Last week's killing of a French priest by radicals associated with the Islamic State has inspired atheist Wall Street Journal writer Sohrab Ahmari to come out publicly about his plans to convert to Catholicism.
After the news broke that Father Jacques Hamel had been killed by radicals who raided the Church of the Gambetta in the Saint-Etienne-du-Rouvray district of Normandy last Tuesday, the Iranian-born Ahmari announced in a tweet:
"#IAmJacquesHamel: In fact, this is the right moment to announce that I'm converting to Roman Catholicism."
Ahmari later deleted the tweet and pinned another tweet the following day.
"To new followers: I deleted my tweet professing my conversion, to avoid drawing internet-crazies' attention to my church," the tweet explained.
Although Ahmari publicly announced his conversion only after Hamel was killed, his decision to convert was not inspired by Hamel's martyrdom.
A source close to Ahmari told The Christian Post that Ahmari has been under instruction with a Roman Catholic priest for some time now but Hamel's death was what prompted him to announce his conversion plans.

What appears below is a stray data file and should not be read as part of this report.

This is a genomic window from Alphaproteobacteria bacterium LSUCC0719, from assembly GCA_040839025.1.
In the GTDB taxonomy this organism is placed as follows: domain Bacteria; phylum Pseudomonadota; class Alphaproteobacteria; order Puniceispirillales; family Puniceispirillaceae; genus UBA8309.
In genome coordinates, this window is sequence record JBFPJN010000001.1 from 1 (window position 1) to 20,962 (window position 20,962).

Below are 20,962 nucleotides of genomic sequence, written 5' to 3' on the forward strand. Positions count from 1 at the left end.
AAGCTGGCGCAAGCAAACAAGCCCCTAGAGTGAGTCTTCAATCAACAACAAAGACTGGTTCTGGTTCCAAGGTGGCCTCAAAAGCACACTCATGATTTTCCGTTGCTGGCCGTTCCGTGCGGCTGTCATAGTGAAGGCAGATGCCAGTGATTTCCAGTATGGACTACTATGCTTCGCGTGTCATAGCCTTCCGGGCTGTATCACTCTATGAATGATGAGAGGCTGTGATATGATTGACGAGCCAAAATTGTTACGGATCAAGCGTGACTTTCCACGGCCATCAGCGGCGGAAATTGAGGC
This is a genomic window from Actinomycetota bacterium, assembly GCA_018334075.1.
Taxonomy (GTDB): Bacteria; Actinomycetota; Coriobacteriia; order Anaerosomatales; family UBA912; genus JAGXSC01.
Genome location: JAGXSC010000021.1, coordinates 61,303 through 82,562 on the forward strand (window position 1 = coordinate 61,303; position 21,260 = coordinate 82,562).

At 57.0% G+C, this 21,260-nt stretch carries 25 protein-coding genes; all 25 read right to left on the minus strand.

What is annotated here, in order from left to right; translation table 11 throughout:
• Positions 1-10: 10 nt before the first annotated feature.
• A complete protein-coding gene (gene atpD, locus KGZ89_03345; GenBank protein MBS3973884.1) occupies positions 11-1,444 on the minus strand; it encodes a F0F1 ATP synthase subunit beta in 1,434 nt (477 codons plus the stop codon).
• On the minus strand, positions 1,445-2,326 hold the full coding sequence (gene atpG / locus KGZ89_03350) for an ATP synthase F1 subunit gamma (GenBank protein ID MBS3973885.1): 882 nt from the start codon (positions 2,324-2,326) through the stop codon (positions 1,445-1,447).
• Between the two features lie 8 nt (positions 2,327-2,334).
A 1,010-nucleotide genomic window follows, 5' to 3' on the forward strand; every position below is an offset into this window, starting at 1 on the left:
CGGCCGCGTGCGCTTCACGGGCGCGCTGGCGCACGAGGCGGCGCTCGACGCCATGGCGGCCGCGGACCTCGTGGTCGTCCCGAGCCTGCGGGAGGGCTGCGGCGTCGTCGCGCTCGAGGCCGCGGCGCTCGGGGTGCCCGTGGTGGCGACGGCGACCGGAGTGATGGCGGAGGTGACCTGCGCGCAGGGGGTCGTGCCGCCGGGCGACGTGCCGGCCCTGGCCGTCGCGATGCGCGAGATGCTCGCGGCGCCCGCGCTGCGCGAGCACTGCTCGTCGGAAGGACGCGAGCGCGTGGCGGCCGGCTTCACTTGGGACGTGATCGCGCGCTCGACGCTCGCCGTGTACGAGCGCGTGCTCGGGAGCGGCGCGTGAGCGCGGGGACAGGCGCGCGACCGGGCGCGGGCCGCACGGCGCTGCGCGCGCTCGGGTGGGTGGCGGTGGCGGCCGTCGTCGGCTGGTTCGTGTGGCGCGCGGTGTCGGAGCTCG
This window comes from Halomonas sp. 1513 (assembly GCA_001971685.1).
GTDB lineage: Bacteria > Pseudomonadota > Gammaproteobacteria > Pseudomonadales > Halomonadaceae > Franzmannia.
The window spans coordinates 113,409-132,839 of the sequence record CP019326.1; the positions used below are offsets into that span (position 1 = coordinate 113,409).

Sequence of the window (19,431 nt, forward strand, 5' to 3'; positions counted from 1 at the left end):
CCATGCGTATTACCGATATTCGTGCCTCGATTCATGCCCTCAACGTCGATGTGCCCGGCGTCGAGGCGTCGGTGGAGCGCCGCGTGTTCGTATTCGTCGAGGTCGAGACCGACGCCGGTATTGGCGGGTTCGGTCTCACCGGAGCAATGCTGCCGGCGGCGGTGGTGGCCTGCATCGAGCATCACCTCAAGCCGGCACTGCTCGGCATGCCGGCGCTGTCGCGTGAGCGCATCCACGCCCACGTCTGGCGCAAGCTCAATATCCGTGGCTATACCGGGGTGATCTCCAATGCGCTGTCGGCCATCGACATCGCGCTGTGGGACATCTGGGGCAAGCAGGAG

Ahmari was born in Tehran and moved to the United States when he was 13 years old. He earned a law degree from Northeastern University and was inspired to become a journalist because of the disputed 2009 Iranian elections.
Ahmari has been published in The Boston Globe, The New Republic, The Chronicle of Higher Education and works as an editorial writer for The Wall Street Journal's European edition.
In response to the attack in Normandy last Tuesday, Ahmari praised French President François Hollande for declaring that France is "at war" with the Islamic State.
"I support that sentiment because it's still ahead of where many other European governments are in terms of recognizing that what's happening is a low-grade jihadist insurgency targeting all of Europe, and many governments are in denial," Ahmari said in a video interview on WSJ.com. "As far as the Hollande government goes, at least it's a first step to recognizing the adversary and to say there is a war. That is more than can be honestly said of President Obama."
Ahmari added that he thinks European governments are being too reactionary and are not mobilizing to defeat the extremist threats.
"What you see is governments lurching from attack to attack and being very reactive," he said. "If something like [the Normandy church attack] happens, France ramps up sales of artillery to the Iraqi government. ... But you don't see that full-scale mobilization that really needs to happen."
Another area of concern that Ahmari warned about is the Islamic State's growth in Libya.
"No one is paying attention to this vast stretch of territory becoming an 'ISISistan,' if you will," Ahmari stressed.